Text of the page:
B.Sc. Astronomy (University College London, UK)
M.A.St. Theoretical Physics (Cambridge University, UK)
D.Phil, Astronomy (Sussex University, UK)
My research involves the use of mathematical and computer modeling to understand how different marine systems function and how they might change under changing environmental and climate conditions. For me, a marine system can mean many things; a the biological and chemical transformations of a single particle of detrital material settling through the water column; the productivity of a seagrass bed along the coast; the cycling of carbon in the global ocean.
Particle Flux: Sinking particulate organic material formed from phytoplankton cells, fecal pellets, and detritus is one of the main routes that organic matter can get from the surface to the deep ocean. The biological and chemical transformations that these particles undergo as they sink help determine the vertical profiles of various elements in the oceans and the concentration of carbon dioxide in the atmosphere. I am interested in understanding and being able to model the factors affecting the quality and composition of this flux and how it changes on its journey from the surface to the deep ocean.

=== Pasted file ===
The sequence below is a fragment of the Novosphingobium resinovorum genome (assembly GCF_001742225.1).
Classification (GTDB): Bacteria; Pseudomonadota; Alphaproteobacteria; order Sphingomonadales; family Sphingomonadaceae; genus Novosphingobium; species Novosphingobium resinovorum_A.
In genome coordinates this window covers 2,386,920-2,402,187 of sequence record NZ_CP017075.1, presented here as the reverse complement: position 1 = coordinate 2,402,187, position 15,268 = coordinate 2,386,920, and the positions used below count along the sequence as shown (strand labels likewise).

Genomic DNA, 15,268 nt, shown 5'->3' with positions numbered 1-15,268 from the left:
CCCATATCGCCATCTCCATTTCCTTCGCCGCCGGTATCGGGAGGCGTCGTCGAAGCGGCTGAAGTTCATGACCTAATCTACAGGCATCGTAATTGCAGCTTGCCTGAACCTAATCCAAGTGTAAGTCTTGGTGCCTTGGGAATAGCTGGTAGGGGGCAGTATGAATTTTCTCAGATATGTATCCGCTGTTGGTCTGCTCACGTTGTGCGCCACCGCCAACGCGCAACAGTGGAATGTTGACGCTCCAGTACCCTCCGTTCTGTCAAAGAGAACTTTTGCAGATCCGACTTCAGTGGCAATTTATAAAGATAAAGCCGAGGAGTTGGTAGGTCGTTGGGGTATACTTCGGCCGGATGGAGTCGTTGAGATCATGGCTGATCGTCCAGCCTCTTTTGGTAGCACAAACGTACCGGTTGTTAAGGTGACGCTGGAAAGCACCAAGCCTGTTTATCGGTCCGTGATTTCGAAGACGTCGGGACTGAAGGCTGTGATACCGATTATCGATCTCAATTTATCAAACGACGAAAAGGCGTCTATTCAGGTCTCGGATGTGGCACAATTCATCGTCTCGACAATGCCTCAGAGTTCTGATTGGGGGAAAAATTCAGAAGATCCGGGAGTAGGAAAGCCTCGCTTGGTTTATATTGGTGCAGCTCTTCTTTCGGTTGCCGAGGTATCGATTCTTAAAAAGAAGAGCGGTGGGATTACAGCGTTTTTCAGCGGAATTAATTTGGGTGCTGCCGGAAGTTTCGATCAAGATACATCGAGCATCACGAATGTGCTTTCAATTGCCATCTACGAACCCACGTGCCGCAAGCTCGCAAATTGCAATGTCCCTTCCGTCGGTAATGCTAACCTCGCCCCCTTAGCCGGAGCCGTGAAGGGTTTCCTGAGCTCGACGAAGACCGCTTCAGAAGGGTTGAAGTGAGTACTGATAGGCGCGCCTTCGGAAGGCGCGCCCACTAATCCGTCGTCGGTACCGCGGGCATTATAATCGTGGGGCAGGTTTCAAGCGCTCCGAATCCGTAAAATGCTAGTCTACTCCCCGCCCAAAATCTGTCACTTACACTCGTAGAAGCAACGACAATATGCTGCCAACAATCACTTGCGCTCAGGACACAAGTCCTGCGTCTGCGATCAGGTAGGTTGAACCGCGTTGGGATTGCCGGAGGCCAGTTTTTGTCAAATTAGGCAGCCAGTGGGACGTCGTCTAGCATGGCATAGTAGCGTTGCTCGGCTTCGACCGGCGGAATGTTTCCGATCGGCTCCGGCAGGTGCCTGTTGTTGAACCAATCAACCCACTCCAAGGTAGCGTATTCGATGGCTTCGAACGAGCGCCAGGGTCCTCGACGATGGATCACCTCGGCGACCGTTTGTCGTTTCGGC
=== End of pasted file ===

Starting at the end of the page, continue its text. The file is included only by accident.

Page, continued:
Coastal Systems: I am interested in understanding the factors affecting the productivity of marine macrophytes such as seagrasses and seaweeds, as well as saltmarsh grass systems. Most of my work in this area has concerned seagrasses in Texas and Florida, seaweeds along the northern shore of Alaska, and saltmarshes in Georgia. The approach is to work closely with field scientists and ecologists in developing a mathematical and computational model that follows the dynamics of the plant growth over time and under different environmental conditions.